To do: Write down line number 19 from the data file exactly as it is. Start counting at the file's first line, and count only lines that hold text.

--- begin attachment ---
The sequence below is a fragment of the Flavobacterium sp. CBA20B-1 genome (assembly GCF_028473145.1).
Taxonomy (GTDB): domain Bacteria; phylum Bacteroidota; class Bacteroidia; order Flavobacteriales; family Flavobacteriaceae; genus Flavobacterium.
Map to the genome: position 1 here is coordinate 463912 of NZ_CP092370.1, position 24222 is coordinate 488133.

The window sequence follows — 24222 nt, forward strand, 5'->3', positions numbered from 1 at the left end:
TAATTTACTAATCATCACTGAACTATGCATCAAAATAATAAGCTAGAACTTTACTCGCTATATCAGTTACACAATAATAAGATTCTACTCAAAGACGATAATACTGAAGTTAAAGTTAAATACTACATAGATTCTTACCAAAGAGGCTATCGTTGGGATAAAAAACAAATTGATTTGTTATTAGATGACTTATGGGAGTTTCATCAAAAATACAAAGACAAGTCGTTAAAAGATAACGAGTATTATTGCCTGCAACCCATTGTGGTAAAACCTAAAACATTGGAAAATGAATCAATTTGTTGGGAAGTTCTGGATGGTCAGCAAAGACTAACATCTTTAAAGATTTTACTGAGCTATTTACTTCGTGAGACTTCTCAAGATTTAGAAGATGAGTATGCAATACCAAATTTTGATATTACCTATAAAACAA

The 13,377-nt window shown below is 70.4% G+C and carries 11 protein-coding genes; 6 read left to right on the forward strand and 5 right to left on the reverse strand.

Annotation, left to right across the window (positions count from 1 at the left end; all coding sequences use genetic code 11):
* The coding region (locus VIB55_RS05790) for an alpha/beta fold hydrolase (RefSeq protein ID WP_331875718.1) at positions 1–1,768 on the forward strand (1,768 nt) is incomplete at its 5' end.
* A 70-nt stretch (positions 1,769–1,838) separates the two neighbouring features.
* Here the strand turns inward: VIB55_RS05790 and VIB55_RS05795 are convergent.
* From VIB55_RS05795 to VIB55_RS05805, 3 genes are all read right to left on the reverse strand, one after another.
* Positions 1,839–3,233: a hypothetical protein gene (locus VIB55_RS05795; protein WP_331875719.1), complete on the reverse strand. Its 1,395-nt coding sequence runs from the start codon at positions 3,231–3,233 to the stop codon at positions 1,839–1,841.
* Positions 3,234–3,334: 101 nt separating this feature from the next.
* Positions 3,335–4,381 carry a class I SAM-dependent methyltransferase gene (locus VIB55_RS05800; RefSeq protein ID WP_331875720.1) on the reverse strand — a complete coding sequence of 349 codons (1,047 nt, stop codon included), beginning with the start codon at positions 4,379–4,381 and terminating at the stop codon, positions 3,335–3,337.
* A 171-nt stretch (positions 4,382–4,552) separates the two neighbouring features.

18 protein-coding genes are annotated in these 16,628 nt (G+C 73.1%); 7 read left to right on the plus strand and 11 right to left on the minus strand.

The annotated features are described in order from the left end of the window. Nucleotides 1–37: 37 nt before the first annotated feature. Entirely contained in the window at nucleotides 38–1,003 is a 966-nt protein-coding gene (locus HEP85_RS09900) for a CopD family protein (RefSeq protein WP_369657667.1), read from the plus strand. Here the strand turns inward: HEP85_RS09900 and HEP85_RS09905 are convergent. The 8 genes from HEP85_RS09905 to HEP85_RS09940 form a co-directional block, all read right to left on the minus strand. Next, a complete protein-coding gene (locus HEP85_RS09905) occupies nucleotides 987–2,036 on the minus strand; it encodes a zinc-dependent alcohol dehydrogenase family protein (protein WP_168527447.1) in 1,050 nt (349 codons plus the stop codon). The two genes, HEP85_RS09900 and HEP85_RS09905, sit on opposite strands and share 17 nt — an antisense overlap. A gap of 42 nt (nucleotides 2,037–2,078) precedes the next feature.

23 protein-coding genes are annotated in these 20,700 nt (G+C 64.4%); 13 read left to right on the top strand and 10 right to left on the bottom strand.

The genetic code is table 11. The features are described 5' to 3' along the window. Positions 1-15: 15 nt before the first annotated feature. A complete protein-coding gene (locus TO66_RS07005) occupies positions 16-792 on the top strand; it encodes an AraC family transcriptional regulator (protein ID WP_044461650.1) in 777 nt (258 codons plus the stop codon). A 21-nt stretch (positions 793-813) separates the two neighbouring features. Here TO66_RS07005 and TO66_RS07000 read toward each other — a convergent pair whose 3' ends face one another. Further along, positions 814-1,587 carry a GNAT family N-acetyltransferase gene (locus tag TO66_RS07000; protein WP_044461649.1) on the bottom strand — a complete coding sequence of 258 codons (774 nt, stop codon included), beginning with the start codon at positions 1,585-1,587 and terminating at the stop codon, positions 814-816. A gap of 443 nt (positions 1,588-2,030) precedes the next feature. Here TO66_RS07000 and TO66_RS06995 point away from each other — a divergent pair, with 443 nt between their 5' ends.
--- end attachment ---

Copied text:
The genetic code is table 11. The features are described 5' to 3' along the window. Positions 1-15: 15 nt before the first annotated feature. A complete protein-coding gene (locus TO66_RS07005) occupies positions 16-792 on the top strand; it encodes an AraC family transcriptional regulator (protein ID WP_044461650.1) in 777 nt (258 codons plus the stop codon). A 21-nt stretch (positions 793-813) separates the two neighbouring features. Here TO66_RS07005 and TO66_RS07000 read toward each other — a convergent pair whose 3' ends face one another. Further along, positions 814-1,587 carry a GNAT family N-acetyltransferase gene (locus tag TO66_RS07000; protein WP_044461649.1) on the bottom strand — a complete coding sequence of 258 codons (774 nt, stop codon included), beginning with the start codon at positions 1,585-1,587 and terminating at the stop codon, positions 814-816. A gap of 443 nt (positions 1,588-2,030) precedes the next feature. Here TO66_RS07000 and TO66_RS06995 point away from each other — a divergent pair, with 443 nt between their 5' ends.